Troubleshooting a Blotchy Tung-Oil-and-Wax Finish

      Finishers try to figure out why a customer-applied oil-and-wax finish ended up looking like the aftermath of a bad sunburn. June 30, 2007

I installed this job last April and gave the homeowner some of the oil finish that I used when I built it. The homeowner applied the finish on the drawer fronts only in February and the result was the blotches in the pictures. This job is not right around the corner, so I hesitate to run down and fix it (6 hours). The finish is Land Ark, which is linseed oil, tung oil, beeswax, and pine rosin in an orange oil base. My customer said he wiped it on with a rag and waited 20 minutes and wiped it off. It looks to me like it's dry and maybe needs a recoat and buffing. Any ideas?

Forum Responses
(Finishing Forum)
From contributor I:
I had that problem come up once with a teak job where I had oiled the cabinets prior to delivery. Then I came back a few months later to take some photos as I delivered a few more teak items. To make all of the items look uniform, I re-oiled the original cabinets, took the pictures, and left. I got a call the next week saying the cabinets I re-oiled were turning a funny color.

I went to look at them and it came up in conversation that the client's wife had waxed the cabinets between my oilings. With that info, they decided to try stripping the wax on one of them and re-oiling to see if that helped and that did the trick. So maybe it is something with the oil and the beeswax.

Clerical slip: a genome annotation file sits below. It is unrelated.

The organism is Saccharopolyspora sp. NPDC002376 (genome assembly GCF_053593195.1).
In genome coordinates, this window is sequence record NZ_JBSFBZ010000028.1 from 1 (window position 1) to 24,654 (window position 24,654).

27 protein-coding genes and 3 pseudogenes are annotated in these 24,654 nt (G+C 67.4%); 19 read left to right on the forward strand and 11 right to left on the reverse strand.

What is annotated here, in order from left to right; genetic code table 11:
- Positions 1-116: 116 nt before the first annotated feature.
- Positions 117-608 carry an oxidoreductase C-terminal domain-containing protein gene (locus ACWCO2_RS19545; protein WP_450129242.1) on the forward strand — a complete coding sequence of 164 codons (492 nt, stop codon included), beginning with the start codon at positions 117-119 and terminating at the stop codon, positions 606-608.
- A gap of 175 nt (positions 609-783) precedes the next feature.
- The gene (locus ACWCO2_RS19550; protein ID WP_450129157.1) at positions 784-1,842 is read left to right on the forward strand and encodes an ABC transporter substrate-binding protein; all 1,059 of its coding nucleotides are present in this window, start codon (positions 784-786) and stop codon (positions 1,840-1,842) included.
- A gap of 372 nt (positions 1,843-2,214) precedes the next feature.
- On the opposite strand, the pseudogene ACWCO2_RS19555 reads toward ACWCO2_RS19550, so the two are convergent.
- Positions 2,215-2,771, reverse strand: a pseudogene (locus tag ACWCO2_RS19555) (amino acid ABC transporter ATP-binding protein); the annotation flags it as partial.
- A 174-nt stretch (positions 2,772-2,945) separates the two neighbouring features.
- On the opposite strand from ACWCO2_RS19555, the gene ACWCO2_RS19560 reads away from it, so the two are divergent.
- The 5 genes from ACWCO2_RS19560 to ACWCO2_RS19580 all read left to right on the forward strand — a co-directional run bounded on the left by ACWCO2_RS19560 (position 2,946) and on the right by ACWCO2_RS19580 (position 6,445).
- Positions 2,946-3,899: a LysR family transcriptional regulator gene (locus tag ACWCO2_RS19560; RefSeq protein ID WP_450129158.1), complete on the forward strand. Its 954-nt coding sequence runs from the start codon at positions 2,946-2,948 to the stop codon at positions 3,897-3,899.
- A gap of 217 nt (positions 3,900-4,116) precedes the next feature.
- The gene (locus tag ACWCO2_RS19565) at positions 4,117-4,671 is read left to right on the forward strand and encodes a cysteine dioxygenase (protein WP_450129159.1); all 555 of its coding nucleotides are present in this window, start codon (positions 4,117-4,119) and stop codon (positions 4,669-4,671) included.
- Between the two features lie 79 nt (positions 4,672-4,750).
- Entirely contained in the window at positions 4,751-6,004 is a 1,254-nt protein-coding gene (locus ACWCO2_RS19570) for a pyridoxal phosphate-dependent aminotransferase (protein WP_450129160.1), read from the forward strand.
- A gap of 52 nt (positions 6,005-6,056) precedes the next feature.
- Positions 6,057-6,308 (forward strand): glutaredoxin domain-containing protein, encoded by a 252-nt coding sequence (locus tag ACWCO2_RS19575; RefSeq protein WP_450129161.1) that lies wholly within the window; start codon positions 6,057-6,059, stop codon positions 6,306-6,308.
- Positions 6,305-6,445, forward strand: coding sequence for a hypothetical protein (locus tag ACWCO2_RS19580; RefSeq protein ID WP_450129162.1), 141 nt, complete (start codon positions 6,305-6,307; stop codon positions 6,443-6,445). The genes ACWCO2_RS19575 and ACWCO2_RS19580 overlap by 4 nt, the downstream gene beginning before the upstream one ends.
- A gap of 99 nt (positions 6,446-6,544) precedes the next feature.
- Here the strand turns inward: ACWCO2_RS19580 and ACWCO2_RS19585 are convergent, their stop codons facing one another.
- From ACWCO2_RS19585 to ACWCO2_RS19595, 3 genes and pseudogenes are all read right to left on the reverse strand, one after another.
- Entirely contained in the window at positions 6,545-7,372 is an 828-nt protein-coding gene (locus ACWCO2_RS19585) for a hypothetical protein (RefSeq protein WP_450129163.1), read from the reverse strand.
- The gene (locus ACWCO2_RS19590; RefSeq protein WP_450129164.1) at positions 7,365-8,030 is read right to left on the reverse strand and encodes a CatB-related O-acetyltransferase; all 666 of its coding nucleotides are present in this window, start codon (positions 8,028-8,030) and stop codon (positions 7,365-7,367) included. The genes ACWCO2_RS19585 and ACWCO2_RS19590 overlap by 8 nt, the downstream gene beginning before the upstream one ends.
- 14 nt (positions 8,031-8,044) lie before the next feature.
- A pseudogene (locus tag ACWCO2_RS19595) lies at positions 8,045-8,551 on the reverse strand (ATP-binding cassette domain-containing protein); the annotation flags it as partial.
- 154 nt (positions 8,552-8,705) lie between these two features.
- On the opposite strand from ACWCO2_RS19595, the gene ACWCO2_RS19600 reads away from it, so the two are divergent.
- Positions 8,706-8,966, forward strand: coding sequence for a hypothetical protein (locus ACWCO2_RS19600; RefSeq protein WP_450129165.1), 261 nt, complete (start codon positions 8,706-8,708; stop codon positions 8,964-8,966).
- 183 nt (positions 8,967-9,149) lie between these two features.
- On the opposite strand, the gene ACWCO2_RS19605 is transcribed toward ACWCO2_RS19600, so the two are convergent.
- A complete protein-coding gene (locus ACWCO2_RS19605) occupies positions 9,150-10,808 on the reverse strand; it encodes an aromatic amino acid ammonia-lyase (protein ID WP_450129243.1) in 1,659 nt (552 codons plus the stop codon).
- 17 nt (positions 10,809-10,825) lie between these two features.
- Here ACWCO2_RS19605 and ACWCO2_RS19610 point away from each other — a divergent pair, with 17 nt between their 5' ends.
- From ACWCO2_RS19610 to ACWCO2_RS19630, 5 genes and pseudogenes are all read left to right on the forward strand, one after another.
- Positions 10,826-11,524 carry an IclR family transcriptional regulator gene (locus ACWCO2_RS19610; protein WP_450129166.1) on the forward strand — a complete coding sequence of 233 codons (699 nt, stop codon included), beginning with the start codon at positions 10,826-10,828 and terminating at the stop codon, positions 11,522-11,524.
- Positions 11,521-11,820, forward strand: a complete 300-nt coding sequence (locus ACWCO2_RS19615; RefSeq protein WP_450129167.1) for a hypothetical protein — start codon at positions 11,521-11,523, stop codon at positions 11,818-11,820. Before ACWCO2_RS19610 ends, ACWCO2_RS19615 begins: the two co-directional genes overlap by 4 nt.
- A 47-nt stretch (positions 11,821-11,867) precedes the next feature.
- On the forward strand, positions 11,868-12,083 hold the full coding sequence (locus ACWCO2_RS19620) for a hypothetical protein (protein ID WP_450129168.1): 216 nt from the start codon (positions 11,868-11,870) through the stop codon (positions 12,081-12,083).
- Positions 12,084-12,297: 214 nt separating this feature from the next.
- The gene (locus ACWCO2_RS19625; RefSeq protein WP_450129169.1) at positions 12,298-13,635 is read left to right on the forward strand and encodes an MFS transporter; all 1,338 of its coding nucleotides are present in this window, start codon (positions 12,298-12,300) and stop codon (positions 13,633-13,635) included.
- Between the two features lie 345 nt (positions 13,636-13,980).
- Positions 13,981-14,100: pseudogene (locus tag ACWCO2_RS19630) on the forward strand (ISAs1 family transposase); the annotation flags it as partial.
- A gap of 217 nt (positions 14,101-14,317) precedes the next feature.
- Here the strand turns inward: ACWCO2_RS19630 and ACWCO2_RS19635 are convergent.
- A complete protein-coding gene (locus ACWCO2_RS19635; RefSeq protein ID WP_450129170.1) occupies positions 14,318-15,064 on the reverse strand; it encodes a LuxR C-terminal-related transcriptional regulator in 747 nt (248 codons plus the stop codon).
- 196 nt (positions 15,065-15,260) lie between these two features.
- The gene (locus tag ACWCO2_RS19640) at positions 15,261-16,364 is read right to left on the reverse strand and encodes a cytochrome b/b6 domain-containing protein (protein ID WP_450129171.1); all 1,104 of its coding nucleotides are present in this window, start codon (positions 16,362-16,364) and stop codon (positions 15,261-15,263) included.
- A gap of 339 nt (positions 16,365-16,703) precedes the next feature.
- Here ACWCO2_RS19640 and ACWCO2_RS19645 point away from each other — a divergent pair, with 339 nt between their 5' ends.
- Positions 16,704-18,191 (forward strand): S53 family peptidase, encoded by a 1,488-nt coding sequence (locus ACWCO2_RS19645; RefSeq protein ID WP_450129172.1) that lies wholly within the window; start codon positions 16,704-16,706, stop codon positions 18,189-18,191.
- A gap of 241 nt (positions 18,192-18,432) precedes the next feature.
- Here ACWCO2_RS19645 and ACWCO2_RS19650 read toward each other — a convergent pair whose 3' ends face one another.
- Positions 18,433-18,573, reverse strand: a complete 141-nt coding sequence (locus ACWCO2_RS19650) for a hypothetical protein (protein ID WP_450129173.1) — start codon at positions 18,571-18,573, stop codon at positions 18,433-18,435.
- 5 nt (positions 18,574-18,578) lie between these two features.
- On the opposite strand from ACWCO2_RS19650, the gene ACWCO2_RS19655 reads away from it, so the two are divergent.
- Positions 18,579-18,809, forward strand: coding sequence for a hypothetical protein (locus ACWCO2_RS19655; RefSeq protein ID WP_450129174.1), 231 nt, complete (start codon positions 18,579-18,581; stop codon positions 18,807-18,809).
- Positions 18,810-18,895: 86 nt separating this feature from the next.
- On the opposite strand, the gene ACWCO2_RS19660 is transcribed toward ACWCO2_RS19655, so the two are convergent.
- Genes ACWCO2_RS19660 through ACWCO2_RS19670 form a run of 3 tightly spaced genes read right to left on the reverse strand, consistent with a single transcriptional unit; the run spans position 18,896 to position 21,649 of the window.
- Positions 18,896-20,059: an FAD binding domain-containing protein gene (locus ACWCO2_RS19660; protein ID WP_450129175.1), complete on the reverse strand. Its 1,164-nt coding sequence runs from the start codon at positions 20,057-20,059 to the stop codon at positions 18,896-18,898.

From contributor C:
Looks like mold to me. How did he store them? Have him wipe more oil on and call it a day. Why in the world would you make a mess of a finish by making a mix of all the different ingredients?

From contributor P:
It looks like the wax went nuts in the finish. I think it's separated or something and went on unevenly. Personally, I'd not re-oil a piece. If it's done well when it's built, all you ever need to add is wax maybe once a year or two. Maybe have him wipe it with acetone and see if it clears up. Then a light coat of colored wax gently buffed.

From contributor B:
Wipe it down with mineral spirits and wax only, is my idea.

From contributor J:
This finish you describe would have to be put on very thinly over previously finished wood. Tung oil frosts (turns a whitish appearance) if applied too thick, or in a manner similar to a building type finish (wiping varnish). You should be able to have the customer wipe/scrub off the whitish look with mineral spirits or naphtha.

From the original questioner:
The Land Ark finish is from a company in South Carolina of the same name, used primarily on timber frames to keep them from checking. I started using it on pieces that required oil a while ago and have had good luck. My guess is the finish wasn't properly mixed or buffed out afterward. I like the idea of removing the wax and re-oiling, or using colored wax.

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